An ardent advocate of breast cancer awareness, Elizabeth Hurley has been the Global Ambassador for The Estée Lauder Companies’ Breast Cancer Campaign for over 20 years. Founded in 1992 by the late Evelyn H. Lauder, foundation aims to raise not just awareness of breast cancer, but also funds to support global research, education and medical services. To date, it has raised more than US$89 million worldwide, funded more than 293 medical research grants through its Breast Cancer Research Foundation, and supports over 60 breast cancer organisations around the world. We talk to Hurley about the pink ribbon movement, being on the campaigning trail and just how far breast cancer awareness has come.
You’ve been advocating for breast cancer awareness for more than two decades. Tell us more about how your journey started—what was your first thought when Evelyn Lauder approached you to join the campaign? Did it take much convincing from her for you to join the cause?
When Evelyn first asked me to join the Campaign, it was shortly after I had lost my grandmother to breast cancer. She passed away from breast cancer during a time when women did not speak openly about the disease. In fact, we didn’t even know she had it until she was very ill. I immediately said yes and wanted to do whatever I could, knowing that it was an opportunity to affect the lives of so many while honouring my own family’s history with the disease.
What’s your fondest memory of campaigning with Lauder?
There are so many—Evelyn was such a wonderful woman and we shared some very special moments together through our work. Seeing her passion as a champion for women’s health to truly make a difference through both the Breast Cancer Campaign and the Breast Cancer Research Foundation was remarkable. Whether it was something she did on a large scale or how she connected one-on-one with those personally touched by breast cancer, she was committed to saving lives and truly made a lasting, positive impact on people everywhere. She gifted me my first mammography on my 40th birthday and I’ve been getting one yearly ever since. She will always be an inspiration to me.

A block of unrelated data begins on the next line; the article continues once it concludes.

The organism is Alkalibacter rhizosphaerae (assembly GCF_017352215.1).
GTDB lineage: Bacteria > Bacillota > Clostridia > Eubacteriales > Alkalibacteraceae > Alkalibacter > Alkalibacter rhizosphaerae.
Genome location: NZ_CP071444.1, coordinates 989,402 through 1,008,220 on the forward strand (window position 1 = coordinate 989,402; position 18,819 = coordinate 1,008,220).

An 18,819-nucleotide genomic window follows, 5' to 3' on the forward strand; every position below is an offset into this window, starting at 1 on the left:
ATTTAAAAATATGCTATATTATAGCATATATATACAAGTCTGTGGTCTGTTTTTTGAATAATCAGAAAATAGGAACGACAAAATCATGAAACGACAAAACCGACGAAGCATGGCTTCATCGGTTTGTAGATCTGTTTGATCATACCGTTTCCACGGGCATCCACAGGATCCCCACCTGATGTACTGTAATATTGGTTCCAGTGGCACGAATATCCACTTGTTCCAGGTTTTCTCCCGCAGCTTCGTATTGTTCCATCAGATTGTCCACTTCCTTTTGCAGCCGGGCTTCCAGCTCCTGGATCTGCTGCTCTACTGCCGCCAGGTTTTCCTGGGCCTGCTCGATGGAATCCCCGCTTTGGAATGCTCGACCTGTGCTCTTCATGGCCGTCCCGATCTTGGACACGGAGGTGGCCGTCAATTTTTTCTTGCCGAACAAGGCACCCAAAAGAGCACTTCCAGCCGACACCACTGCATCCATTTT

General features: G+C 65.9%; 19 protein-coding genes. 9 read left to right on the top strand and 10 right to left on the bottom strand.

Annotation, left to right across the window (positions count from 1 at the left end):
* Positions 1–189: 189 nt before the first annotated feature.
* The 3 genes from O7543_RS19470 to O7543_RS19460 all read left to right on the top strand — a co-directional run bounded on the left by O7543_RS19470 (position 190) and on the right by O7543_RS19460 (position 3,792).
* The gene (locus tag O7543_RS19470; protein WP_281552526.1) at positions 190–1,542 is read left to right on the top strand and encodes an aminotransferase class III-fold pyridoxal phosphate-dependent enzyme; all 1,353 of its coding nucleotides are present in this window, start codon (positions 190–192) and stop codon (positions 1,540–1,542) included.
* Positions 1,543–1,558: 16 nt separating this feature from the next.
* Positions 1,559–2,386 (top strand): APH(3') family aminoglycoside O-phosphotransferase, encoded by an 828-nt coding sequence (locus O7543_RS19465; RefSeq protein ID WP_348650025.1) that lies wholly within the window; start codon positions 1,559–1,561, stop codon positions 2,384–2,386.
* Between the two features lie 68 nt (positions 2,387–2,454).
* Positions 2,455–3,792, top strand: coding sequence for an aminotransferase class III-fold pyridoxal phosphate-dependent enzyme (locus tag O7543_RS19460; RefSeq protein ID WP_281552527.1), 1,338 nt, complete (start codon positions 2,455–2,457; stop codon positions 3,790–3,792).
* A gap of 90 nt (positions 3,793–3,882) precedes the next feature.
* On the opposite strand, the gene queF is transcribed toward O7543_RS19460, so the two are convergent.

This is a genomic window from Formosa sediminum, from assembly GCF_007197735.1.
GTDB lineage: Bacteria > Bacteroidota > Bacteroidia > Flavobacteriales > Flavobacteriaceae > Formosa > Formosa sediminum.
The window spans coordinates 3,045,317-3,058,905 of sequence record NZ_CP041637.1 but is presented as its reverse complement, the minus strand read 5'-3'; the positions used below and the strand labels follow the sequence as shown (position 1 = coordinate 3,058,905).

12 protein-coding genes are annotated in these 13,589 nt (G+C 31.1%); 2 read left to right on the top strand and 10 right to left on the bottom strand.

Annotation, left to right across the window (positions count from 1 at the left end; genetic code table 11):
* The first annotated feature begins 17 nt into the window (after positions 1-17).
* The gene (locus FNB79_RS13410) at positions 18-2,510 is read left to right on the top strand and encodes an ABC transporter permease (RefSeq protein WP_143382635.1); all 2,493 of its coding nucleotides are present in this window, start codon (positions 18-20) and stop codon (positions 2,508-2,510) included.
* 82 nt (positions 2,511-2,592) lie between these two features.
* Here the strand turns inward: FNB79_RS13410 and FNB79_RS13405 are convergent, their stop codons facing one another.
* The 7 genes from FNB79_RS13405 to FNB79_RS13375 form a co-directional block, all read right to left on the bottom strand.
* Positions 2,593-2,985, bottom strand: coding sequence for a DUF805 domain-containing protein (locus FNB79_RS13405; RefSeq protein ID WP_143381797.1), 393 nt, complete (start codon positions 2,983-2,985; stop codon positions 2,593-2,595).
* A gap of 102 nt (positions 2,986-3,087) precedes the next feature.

What’s the most common misconception about breast cancer you’ve come across?
That it only affects women. In fact, men can also be diagnosed with breast cancer and are more likely to have a fatal diagnosis. We must also not forget the important role that men play as supporters and caretakers to loved ones with the disease. Breast cancer truly touches us all and we must remain united around all of those affected.
In your opinion, what can the layman do to contribute to breast cancer awareness?
Knowledge is power and I hope people will educate themselves and those around them about health and wellness. Have open conversations with your doctor and encourage loved ones to do the same. If you know someone going through treatment, reach out and see if they need support. If people want to learn more about our Breast Cancer Campaign’s impact they can do so at ELCompanies.com/breastcancercampaign
What is one fact about breast cancer that you feel everyone should know?
I wish everyone knew about the importance of early detection. People should feel empowered to have discussions with their doctors about their health and screenings like mammograms, while regularly checking one’s own breasts. Breast cancer is the most common cancer in women worldwide and together we can save more lives.
What’s the biggest change you’ve seen over the years?
Breast cancer is no longer a disease only spoken about in whispers. We’ve come a long way and real positive impact has been made. I first started working with Evelyn on the Breast Cancer Campaign at a time when women around the world were dying from breast cancer and no one was talking about it. Today, we’re aware of the disease; it’s more openly discussed both by people and in the media, and early detection is saving lives— early-stage breast cancer has more than a 90 percent (relative five-year) survival rate when diagnosed and treated. The pink ribbon, which Evelyn co-created in 1992, the same year she started the Breast Cancer Campaign, inspired a movement and is now a globally recognised symbol for breast health.
Why do you feel it’s important to continue your work?
It remains that every 15 seconds, somewhere in the world, a woman is diagnosed with breast cancer. Our work must continue to inspire action, unite the global community and fund research to bring us closer to our mission of a breast cancer-free world. My grandmother’s story, along with those of so many others I know personally with breast cancer, has made my advocacy for awareness of the disease my most important life’s work.
Do you feel that breast cancer can be completely eradicated? Why or why not?
I have spoken to experts in the field and they are hopeful that we can end breast cancer as a life-threatening disease, but the only way to do so is through funding. We must continue to fund more research through organizations like the Breast Cancer Research Foundation to support the brightest minds in their work around the world. Until no one loses their life to this disease, the urgency to support research, and all those touched by breast cancer, remains unwavering.